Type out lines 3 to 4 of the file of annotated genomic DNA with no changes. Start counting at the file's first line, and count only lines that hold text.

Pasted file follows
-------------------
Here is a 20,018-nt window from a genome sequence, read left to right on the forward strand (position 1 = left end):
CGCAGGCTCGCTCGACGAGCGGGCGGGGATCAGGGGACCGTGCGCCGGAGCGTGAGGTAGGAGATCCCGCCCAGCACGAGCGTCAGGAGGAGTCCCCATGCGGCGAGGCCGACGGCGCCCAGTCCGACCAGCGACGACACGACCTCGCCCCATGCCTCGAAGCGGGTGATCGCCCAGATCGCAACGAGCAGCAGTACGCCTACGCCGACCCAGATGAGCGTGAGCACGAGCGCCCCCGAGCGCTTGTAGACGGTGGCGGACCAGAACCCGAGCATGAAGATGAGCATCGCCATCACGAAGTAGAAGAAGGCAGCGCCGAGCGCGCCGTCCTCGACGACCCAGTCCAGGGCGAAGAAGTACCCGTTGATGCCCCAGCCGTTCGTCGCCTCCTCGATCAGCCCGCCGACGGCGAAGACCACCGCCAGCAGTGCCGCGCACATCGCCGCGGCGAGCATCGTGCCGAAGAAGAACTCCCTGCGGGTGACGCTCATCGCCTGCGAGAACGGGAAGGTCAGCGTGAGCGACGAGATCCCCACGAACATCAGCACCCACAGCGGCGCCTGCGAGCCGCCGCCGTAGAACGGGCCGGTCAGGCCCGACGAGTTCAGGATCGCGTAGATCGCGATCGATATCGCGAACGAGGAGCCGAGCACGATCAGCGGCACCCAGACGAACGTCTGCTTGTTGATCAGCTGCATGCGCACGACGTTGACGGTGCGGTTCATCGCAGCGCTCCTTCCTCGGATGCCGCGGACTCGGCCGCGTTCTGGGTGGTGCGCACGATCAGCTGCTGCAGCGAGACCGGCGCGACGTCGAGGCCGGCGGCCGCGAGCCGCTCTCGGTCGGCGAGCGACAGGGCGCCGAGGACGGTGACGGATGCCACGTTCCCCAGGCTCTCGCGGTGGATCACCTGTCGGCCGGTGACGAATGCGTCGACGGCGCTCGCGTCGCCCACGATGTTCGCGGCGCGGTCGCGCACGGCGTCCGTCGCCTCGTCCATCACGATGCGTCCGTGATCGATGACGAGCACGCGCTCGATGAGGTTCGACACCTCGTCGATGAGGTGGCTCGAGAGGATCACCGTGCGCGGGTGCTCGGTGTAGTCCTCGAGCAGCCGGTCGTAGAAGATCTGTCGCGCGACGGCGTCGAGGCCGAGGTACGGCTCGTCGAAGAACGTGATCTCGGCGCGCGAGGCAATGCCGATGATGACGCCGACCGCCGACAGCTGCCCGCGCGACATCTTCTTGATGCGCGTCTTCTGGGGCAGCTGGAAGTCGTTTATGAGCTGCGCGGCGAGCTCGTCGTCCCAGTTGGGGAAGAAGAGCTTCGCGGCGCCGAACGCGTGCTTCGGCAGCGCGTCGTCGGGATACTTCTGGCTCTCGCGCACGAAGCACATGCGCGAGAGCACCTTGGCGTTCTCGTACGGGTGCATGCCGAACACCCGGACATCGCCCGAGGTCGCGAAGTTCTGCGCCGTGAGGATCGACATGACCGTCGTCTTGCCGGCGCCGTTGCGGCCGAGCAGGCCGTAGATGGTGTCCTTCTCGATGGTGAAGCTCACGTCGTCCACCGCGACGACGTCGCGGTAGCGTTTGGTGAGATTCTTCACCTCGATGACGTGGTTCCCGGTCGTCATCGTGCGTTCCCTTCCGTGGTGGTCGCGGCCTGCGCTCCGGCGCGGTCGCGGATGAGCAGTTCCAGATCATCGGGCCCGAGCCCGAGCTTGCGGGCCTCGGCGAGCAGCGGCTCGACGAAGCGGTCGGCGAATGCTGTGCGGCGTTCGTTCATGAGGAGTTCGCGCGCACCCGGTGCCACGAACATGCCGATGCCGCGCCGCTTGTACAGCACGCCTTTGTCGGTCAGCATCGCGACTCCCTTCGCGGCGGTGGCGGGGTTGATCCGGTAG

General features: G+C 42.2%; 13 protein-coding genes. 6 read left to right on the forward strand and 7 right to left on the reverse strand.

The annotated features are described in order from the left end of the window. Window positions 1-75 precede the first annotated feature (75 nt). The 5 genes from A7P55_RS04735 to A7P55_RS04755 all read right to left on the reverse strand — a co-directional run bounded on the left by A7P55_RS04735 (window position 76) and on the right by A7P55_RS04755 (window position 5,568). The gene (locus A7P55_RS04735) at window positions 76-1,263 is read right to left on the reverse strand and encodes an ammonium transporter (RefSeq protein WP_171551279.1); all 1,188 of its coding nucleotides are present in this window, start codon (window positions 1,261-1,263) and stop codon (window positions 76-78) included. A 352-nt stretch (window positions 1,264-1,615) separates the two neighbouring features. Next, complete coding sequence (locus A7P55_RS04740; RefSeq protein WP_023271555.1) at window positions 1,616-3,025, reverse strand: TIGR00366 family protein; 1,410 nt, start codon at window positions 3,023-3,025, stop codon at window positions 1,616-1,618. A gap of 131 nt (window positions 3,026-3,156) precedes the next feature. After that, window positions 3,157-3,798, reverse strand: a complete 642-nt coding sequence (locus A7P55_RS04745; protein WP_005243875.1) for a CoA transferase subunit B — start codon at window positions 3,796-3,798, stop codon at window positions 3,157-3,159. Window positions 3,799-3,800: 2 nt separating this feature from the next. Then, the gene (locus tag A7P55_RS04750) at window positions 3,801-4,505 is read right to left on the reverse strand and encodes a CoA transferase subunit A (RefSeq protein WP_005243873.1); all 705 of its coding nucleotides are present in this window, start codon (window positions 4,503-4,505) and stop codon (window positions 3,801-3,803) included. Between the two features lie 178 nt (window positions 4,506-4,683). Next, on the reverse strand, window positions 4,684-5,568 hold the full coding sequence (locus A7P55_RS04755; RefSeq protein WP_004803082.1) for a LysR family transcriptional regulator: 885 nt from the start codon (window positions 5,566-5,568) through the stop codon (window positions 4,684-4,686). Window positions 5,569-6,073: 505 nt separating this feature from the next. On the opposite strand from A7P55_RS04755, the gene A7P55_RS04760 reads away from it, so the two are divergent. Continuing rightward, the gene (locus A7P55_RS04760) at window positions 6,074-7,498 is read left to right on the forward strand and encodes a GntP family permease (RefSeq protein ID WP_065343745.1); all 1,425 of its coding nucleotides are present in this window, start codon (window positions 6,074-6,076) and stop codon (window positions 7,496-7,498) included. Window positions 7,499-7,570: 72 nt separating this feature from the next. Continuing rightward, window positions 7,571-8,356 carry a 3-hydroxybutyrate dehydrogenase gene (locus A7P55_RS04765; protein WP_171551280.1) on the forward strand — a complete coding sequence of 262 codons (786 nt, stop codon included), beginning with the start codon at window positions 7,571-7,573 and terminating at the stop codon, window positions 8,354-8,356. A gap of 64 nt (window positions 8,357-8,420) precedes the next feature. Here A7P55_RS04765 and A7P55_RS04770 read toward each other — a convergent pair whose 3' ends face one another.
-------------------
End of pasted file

General features: G+C 42.2%; 13 protein-coding genes. 6 read left to right on the forward strand and 7 right to left on the reverse strand.

The annotated features are described in order from the left end of the window. Window positions 1-75 precede the first annotated feature (75 nt). The 5 genes from A7P55_RS04735 to A7P55_RS04755 all read right to left on the reverse strand — a co-directional run bounded on the left by A7P55_RS04735 (window position 76) and on the right by A7P55_RS04755 (window position 5,568). The gene (locus A7P55_RS04735) at window positions 76-1,263 is read right to left on the reverse strand and encodes an ammonium transporter (RefSeq protein WP_171551279.1); all 1,188 of its coding nucleotides are present in this window, start codon (window positions 1,261-1,263) and stop codon (window positions 76-78) included. A 352-nt stretch (window positions 1,264-1,615) separates the two neighbouring features. Next, complete coding sequence (locus A7P55_RS04740; RefSeq protein WP_023271555.1) at window positions 1,616-3,025, reverse strand: TIGR00366 family protein; 1,410 nt, start codon at window positions 3,023-3,025, stop codon at window positions 1,616-1,618. A gap of 131 nt (window positions 3,026-3,156) precedes the next feature. After that, window positions 3,157-3,798, reverse strand: a complete 642-nt coding sequence (locus A7P55_RS04745; protein WP_005243875.1) for a CoA transferase subunit B — start codon at window positions 3,796-3,798, stop codon at window positions 3,157-3,159. Window positions 3,799-3,800: 2 nt separating this feature from the next. Then, the gene (locus tag A7P55_RS04750) at window positions 3,801-4,505 is read right to left on the reverse strand and encodes a CoA transferase subunit A (RefSeq protein WP_005243873.1); all 705 of its coding nucleotides are present in this window, start codon (window positions 4,503-4,505) and stop codon (window positions 3,801-3,803) included. Between the two features lie 178 nt (window positions 4,506-4,683). Next, on the reverse strand, window positions 4,684-5,568 hold the full coding sequence (locus A7P55_RS04755; RefSeq protein WP_004803082.1) for a LysR family transcriptional regulator: 885 nt from the start codon (window positions 5,566-5,568) through the stop codon (window positions 4,684-4,686). Window positions 5,569-6,073: 505 nt separating this feature from the next. On the opposite strand from A7P55_RS04755, the gene A7P55_RS04760 reads away from it, so the two are divergent. Continuing rightward, the gene (locus A7P55_RS04760) at window positions 6,074-7,498 is read left to right on the forward strand and encodes a GntP family permease (RefSeq protein ID WP_065343745.1); all 1,425 of its coding nucleotides are present in this window, start codon (window positions 6,074-6,076) and stop codon (window positions 7,496-7,498) included. Window positions 7,499-7,570: 72 nt separating this feature from the next. Continuing rightward, window positions 7,571-8,356 carry a 3-hydroxybutyrate dehydrogenase gene (locus A7P55_RS04765; protein WP_171551280.1) on the forward strand — a complete coding sequence of 262 codons (786 nt, stop codon included), beginning with the start codon at window positions 7,571-7,573 and terminating at the stop codon, window positions 8,354-8,356. A gap of 64 nt (window positions 8,357-8,420) precedes the next feature. Here A7P55_RS04765 and A7P55_RS04770 read toward each other — a convergent pair whose 3' ends face one another.